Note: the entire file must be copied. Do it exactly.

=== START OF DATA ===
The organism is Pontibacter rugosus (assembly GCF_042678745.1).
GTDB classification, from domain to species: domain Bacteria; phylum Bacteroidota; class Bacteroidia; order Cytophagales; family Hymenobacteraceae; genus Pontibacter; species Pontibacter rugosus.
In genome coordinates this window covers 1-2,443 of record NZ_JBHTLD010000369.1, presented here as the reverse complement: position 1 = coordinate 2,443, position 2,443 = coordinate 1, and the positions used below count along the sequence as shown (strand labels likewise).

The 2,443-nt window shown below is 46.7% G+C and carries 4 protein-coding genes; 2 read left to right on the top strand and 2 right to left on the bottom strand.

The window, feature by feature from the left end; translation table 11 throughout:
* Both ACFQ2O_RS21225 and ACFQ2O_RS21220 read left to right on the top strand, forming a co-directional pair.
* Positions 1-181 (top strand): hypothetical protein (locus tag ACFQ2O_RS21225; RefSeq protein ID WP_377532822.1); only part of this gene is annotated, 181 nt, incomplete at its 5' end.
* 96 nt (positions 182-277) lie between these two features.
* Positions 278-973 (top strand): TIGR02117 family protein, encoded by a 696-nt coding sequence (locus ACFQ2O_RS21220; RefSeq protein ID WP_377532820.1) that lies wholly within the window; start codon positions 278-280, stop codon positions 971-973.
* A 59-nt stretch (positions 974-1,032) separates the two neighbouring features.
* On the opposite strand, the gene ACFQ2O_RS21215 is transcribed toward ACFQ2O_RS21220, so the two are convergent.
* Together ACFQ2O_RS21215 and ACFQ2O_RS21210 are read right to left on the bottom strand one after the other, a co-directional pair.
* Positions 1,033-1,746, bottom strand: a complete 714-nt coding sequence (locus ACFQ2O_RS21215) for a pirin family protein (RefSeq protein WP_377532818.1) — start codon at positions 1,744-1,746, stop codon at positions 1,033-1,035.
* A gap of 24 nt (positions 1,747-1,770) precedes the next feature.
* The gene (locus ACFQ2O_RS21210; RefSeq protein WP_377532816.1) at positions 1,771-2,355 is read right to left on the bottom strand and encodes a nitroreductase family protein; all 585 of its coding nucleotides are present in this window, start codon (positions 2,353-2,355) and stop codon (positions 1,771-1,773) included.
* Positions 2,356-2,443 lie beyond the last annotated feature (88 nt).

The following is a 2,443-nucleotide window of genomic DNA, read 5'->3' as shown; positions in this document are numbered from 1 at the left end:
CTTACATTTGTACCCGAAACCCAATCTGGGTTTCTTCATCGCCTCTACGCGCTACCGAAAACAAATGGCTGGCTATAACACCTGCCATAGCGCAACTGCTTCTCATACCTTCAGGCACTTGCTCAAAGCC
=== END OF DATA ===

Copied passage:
The organism is Pontibacter rugosus (assembly GCF_042678745.1).
GTDB classification, from domain to species: domain Bacteria; phylum Bacteroidota; class Bacteroidia; order Cytophagales; family Hymenobacteraceae; genus Pontibacter; species Pontibacter rugosus.
In genome coordinates this window covers 1-2,443 of record NZ_JBHTLD010000369.1, presented here as the reverse complement: position 1 = coordinate 2,443, position 2,443 = coordinate 1, and the positions used below count along the sequence as shown (strand labels likewise).

The 2,443-nt window shown below is 46.7% G+C and carries 4 protein-coding genes; 2 read left to right on the top strand and 2 right to left on the bottom strand.

The window, feature by feature from the left end; translation table 11 throughout:
* Both ACFQ2O_RS21225 and ACFQ2O_RS21220 read left to right on the top strand, forming a co-directional pair.
* Positions 1-181 (top strand): hypothetical protein (locus tag ACFQ2O_RS21225; RefSeq protein ID WP_377532822.1); only part of this gene is annotated, 181 nt, incomplete at its 5' end.
* 96 nt (positions 182-277) lie between these two features.
* Positions 278-973 (top strand): TIGR02117 family protein, encoded by a 696-nt coding sequence (locus ACFQ2O_RS21220; RefSeq protein ID WP_377532820.1) that lies wholly within the window; start codon positions 278-280, stop codon positions 971-973.
* A 59-nt stretch (positions 974-1,032) separates the two neighbouring features.
* On the opposite strand, the gene ACFQ2O_RS21215 is transcribed toward ACFQ2O_RS21220, so the two are convergent.
* Together ACFQ2O_RS21215 and ACFQ2O_RS21210 are read right to left on the bottom strand one after the other, a co-directional pair.
* Positions 1,033-1,746, bottom strand: a complete 714-nt coding sequence (locus ACFQ2O_RS21215) for a pirin family protein (RefSeq protein WP_377532818.1) — start codon at positions 1,744-1,746, stop codon at positions 1,033-1,035.
* A gap of 24 nt (positions 1,747-1,770) precedes the next feature.
* The gene (locus ACFQ2O_RS21210; RefSeq protein WP_377532816.1) at positions 1,771-2,355 is read right to left on the bottom strand and encodes a nitroreductase family protein; all 585 of its coding nucleotides are present in this window, start codon (positions 2,353-2,355) and stop codon (positions 1,771-1,773) included.
* Positions 2,356-2,443 lie beyond the last annotated feature (88 nt).

The following is a 2,443-nucleotide window of genomic DNA, read 5'->3' as shown; positions in this document are numbered from 1 at the left end:
CTTACATTTGTACCCGAAACCCAATCTGGGTTTCTTCATCGCCTCTACGCGCTACCGAAAACAAATGGCTGGCTATAACACCTGCCATAGCGCAACTGCTTCTCATACCTTCAGGCACTTGCTCAAAGCC